This breakfast pizza is time-intensive recipe if using brioche dough, but with some planning, this can make a really nice weekend breakfast or brunch when you're likely to be moving at a more leisurely pace. I made the brioche dough the day before. The dough looked like slightly wet bread dough. As I continued to mix, it became tackier and shinier. Although it may look like it's too wet and won't come together, I was able to pull it all out in one piece and transfer the dough to a bowl. (I had taken the tips from other brioche recipes I had and resisted adding more flour. I had read that the high butter content is what makes it appear wet.) When I took out the dough the next morning, the recipe didn't indicate that it needed to come to room temperature before using--though other doughs that I proof in the fridge usually do. I was a little torn on what to do because it had taken so much time but decided to proceed as directed. I made half the pizzas using the carmelized onions and bacon and the other half with ham, ricotta, and Parm. The onions were done overnight via the slow cooker, so that saved lots of hands-on time. It was kind of tricky making the bacon and ham fort to keep the cracked egg in, so I had a little egg spill over. (Make sure the bacon slices overlap, and try to press the slices into the dough for more support. ) We definitely liked the bacon and carmelized onion pizzas better--the ham, ricotta, and Parm could have used some herbs. My husband and I found the pizza dough to be too dense and crumbly. I'm wondering if it would have helped if the dough was allowed to come to room temperature and rise a little before handling it? I didn't get a chance to retry but will do it and report back... I like the idea of the brioche dough better than a standard pizza dough, but given the work required, I might opt for pizza dough next time.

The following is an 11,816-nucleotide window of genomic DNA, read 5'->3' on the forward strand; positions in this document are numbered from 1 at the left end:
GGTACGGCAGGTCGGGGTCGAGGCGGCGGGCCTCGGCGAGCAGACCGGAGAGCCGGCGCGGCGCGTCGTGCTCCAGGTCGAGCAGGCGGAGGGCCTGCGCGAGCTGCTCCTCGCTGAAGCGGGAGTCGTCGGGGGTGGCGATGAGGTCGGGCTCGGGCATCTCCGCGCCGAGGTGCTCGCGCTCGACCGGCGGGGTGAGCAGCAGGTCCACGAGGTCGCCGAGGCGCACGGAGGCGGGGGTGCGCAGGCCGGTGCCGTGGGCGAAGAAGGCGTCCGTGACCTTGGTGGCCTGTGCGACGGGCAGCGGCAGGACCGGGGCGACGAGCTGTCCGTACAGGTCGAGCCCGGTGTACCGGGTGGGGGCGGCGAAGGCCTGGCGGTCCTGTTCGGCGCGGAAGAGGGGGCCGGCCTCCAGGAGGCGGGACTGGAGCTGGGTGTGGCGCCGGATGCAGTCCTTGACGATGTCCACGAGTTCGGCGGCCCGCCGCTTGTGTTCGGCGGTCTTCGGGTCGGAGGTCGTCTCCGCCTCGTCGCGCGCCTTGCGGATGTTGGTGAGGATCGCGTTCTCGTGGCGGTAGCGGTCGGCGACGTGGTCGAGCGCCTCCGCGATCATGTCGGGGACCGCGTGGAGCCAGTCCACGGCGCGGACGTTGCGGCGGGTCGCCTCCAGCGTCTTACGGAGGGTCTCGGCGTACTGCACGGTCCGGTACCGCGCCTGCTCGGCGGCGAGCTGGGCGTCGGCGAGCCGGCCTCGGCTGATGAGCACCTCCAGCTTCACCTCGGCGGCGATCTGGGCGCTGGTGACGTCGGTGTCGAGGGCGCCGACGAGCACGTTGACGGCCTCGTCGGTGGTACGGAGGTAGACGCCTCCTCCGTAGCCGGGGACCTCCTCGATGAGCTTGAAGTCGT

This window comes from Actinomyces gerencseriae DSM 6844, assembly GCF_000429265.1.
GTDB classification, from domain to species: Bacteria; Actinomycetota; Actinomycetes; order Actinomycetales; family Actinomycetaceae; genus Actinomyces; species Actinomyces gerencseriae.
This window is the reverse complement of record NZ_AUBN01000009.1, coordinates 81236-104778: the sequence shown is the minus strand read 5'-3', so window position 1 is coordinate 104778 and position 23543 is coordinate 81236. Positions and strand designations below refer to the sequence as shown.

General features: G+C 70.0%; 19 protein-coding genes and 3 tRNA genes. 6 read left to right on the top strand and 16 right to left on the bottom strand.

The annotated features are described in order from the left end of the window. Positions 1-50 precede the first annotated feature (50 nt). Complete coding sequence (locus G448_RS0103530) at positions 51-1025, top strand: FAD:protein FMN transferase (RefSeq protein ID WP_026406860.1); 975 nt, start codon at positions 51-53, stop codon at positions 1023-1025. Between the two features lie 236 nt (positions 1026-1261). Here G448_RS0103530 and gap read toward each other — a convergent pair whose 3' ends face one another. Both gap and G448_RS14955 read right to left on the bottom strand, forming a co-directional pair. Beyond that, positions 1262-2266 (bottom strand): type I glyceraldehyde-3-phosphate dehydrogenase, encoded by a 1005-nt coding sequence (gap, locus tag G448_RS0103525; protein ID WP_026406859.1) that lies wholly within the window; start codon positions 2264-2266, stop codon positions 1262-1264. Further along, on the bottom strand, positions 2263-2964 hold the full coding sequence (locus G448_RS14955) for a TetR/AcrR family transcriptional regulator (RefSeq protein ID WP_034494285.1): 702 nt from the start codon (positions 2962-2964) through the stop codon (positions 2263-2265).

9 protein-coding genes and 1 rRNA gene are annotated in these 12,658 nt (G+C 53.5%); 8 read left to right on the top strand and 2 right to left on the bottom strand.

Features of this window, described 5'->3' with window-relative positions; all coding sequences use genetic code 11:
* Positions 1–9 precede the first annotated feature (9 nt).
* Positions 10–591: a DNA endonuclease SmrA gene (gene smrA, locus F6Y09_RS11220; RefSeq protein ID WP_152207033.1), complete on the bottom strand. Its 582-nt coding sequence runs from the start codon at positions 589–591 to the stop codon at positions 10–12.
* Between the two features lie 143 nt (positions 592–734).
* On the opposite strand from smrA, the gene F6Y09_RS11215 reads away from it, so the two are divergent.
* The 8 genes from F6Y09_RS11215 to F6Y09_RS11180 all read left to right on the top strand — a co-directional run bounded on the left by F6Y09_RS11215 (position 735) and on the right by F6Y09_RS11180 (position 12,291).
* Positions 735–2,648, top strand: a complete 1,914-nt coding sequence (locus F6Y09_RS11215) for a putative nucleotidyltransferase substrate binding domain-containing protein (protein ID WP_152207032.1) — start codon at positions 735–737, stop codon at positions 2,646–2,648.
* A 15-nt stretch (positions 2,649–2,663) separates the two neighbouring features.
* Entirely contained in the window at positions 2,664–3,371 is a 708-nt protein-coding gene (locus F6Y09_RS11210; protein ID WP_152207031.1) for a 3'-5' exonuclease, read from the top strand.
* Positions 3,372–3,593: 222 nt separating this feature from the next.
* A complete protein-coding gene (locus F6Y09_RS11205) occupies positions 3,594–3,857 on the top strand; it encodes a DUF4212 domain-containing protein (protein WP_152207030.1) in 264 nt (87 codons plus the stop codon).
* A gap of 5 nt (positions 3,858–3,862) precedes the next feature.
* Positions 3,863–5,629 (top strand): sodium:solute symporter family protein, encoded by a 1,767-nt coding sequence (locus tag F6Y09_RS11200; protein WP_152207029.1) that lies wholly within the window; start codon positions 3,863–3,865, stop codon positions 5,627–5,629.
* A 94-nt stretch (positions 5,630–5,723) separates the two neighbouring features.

This brioche breakfast pizza was the perfect Sunday night dinner indulgence. We worked together as a family to make them, which added to the feeling of satisfaction when we sat down to a different and delicious dinner. The brioche dough was buttery and rich, encasing a beautifully cooked egg and crisped bacon. We liked the combo of egg, bacon, and crème fraîche. We used mozzarella on some and sharp white Cheddar on others. We greatly preferred the cheddar – the mozzarella was too mild. We'll definitely be making these again. The pizzas are not a simple endeavor, though if you're used to making your own pizza crust, they aren’t much more work, just more time-consuming. The pizzas are definitely not a quick weekend breakfast or weeknight dinner. They're more of a weekend project, but one worth doing. I used the link in the recipe above to the Sarabeth Bakery brioche. That recipe called for 8 egg yolks, which I conveniently had in the freezer, leftover from angel food cake. There are steps that are easy to do ahead, and I would recommend working ahead as much as possible. Be sure to make the sides of the brioche crusts tall, but not overly thick. Some of ours were too thick and bready, but they also weren’t tall enough to contain all the egg. The whole family helped keep up with the dirty dishes, which made a big difference. It took an extra 10 minutes in the oven to set the egg whites fully. I will certainly be making the brioche again, both for more breakfast pizzas and just to have as brioche (and maybe some brioche cinnamon rolls).